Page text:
India criticised over arbitrary travel bans after photojournalist blocked from Pulitzer trip

Sanna Irshad Mattoo says she was barred from taking a flight to New York where she was scheduled to receive the 2022 Pulitzer Prize

Indian authorities have been criticised after a Kashmiri photojournalist said she was barred from taking a flight to New York where she was scheduled to receive the 2022 Pulitzer prize.

Sanna Irshad Mattoo, 27, was in a team of Reuters photographers who had won a Pulitzer for feature photography for their coverage of the coronavirus crisis in India.

“The immigration officials stopped me at the New Delhi airport while my colleagues were allowed to go,” Mattoo said. “They told me that I cannot take the flight but did not tell me the reason behind it.”

It is the second time Mattoo has been stopped by Indian authorities from travelling abroad. In July, she was stopped by immigration officials while taking a flight to Paris, where she was to take part in a book launch and photography exhibition displaying her photos from Kashmir.

“I reached out to different officials after I was barred from travelling in July but got no response or acknowledgment,” she said. “Being able to attend the award ceremony was a once in a lifetime opportunity for me. But the way authorities again stopped me was humiliating.”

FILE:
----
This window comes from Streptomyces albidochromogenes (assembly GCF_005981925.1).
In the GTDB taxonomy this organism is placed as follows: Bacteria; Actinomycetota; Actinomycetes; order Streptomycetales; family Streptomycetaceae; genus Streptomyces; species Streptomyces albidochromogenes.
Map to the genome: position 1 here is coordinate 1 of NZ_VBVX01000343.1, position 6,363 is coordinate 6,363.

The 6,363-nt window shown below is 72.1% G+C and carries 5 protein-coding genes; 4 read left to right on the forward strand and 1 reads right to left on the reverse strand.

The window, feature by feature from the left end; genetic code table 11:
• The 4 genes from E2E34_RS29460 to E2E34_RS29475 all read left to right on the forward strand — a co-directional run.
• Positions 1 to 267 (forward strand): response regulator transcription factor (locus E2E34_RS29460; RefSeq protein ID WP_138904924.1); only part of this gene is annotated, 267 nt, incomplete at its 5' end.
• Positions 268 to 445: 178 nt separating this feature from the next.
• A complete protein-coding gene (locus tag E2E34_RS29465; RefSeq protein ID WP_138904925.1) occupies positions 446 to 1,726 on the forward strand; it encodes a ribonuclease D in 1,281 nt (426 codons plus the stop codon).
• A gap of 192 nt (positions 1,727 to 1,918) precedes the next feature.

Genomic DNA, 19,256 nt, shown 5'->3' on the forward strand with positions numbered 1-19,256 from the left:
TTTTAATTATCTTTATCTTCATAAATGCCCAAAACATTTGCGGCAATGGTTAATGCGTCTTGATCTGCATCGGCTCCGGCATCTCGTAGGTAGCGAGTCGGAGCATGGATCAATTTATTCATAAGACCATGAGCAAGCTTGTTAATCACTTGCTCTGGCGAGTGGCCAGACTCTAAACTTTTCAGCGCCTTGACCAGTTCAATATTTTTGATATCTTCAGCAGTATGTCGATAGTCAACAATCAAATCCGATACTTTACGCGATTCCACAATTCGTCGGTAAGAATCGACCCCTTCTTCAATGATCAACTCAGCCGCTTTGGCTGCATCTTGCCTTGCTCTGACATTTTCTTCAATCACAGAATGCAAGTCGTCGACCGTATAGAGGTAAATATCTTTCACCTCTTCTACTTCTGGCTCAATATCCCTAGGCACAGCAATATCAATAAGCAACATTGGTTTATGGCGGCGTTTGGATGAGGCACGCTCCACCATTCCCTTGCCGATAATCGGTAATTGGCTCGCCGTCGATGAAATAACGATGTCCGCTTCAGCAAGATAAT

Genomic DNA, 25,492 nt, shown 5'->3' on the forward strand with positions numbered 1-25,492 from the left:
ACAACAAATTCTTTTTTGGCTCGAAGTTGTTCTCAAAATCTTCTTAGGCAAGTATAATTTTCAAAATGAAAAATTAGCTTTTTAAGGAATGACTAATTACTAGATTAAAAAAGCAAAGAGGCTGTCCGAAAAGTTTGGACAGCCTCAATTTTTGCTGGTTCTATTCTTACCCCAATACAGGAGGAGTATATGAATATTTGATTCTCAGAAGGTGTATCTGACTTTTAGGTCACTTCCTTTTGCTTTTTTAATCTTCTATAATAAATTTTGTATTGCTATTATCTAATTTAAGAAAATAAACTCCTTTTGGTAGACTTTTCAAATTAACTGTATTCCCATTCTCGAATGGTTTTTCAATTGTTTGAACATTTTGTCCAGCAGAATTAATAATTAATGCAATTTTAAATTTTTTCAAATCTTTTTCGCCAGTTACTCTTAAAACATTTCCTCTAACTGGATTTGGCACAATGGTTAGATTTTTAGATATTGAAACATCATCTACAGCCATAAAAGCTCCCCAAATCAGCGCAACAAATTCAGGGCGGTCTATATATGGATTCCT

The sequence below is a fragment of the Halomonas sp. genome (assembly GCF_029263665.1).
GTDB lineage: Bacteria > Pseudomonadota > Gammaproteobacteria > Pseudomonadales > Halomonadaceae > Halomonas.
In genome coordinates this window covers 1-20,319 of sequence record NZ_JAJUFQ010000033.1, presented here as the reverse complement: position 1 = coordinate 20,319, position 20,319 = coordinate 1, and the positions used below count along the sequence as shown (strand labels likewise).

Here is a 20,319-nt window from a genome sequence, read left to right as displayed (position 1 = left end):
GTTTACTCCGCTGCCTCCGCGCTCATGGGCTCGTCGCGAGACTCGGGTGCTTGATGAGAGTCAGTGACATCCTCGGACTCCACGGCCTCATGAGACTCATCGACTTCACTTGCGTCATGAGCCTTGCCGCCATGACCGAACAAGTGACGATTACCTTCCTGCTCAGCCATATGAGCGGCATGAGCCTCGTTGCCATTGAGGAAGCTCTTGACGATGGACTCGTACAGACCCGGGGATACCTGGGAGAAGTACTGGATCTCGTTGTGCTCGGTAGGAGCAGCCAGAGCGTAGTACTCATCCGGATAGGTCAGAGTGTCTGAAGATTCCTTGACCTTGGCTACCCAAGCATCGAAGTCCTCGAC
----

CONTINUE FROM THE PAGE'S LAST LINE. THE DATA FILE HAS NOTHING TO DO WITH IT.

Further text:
Mattoo is not the first journalist to be stopped by the Indian authorities from travelling abroad. At least four more Kashmiri journalists have been stopped from travelling abroad in the past two years in what is believed to be part of a larger crackdown on journalists from the region, disputed between India, Pakistan and China.

Press freedom bodies have condemned the action and raised serious concern over this growing trend.

“This decision is arbitrary and excessive. Indian authorities must immediately cease all forms of harassment and intimidation against journalists covering the situation in Kashmir,” said Beh Lih Yi, CPJ’s Asia programme coordinator.

Aakar Patel, chair of the board of Amnesty International India, said arbitrary travel bans are being used by Indian authorities to silence independent and critical voices.

“These arbitrary executive actions are not backed by any court order, warrant or even a written explanation, making it difficult for the activists and journalists to challenge these in the courts,” he said. “This has led to the authorities routinely using travel bans as a preferred tool in the wider crackdown on dissent. This is a blatant violation of human rights and must end now.”

Authorities in India’s ministry of home affairs, and Kashmir’s police chief, Vijay Kumar, refused to comment on the incident.

Contributor

Aakash Hassan in New Delhi

The GuardianTramp

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